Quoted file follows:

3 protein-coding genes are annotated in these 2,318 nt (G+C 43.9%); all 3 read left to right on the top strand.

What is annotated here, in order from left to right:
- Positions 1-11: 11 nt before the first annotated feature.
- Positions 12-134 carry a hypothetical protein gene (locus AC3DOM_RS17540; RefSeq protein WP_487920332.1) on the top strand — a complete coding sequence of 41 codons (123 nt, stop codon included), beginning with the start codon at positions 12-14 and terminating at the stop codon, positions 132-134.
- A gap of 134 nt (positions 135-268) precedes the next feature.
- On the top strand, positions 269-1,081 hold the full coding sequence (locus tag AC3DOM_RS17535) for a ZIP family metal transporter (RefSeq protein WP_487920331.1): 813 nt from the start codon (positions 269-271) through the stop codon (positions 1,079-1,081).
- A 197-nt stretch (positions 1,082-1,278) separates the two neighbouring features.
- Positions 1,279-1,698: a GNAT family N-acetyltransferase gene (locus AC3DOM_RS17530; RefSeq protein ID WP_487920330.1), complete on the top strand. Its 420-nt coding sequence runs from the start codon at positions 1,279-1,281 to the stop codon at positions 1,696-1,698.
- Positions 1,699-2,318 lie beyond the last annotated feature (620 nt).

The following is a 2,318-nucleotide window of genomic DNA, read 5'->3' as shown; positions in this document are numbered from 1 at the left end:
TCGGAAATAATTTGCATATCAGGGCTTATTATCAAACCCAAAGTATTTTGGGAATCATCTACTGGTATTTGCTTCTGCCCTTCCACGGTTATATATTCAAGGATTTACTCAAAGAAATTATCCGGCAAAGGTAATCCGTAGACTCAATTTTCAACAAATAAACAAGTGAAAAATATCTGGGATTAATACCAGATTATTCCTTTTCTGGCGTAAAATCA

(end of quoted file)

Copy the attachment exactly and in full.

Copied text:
3 protein-coding genes are annotated in these 2,318 nt (G+C 43.9%); all 3 read left to right on the top strand.

What is annotated here, in order from left to right:
- Positions 1-11: 11 nt before the first annotated feature.
- Positions 12-134 carry a hypothetical protein gene (locus AC3DOM_RS17540; RefSeq protein WP_487920332.1) on the top strand — a complete coding sequence of 41 codons (123 nt, stop codon included), beginning with the start codon at positions 12-14 and terminating at the stop codon, positions 132-134.
- A gap of 134 nt (positions 135-268) precedes the next feature.
- On the top strand, positions 269-1,081 hold the full coding sequence (locus tag AC3DOM_RS17535) for a ZIP family metal transporter (RefSeq protein WP_487920331.1): 813 nt from the start codon (positions 269-271) through the stop codon (positions 1,079-1,081).
- A 197-nt stretch (positions 1,082-1,278) separates the two neighbouring features.
- Positions 1,279-1,698: a GNAT family N-acetyltransferase gene (locus AC3DOM_RS17530; RefSeq protein ID WP_487920330.1), complete on the top strand. Its 420-nt coding sequence runs from the start codon at positions 1,279-1,281 to the stop codon at positions 1,696-1,698.
- Positions 1,699-2,318 lie beyond the last annotated feature (620 nt).

The following is a 2,318-nucleotide window of genomic DNA, read 5'->3' as shown; positions in this document are numbered from 1 at the left end:
TCGGAAATAATTTGCATATCAGGGCTTATTATCAAACCCAAAGTATTTTGGGAATCATCTACTGGTATTTGCTTCTGCCCTTCCACGGTTATATATTCAAGGATTTACTCAAAGAAATTATCCGGCAAAGGTAATCCGTAGACTCAATTTTCAACAAATAAACAAGTGAAAAATATCTGGGATTAATACCAGATTATTCCTTTTCTGGCGTAAAATCA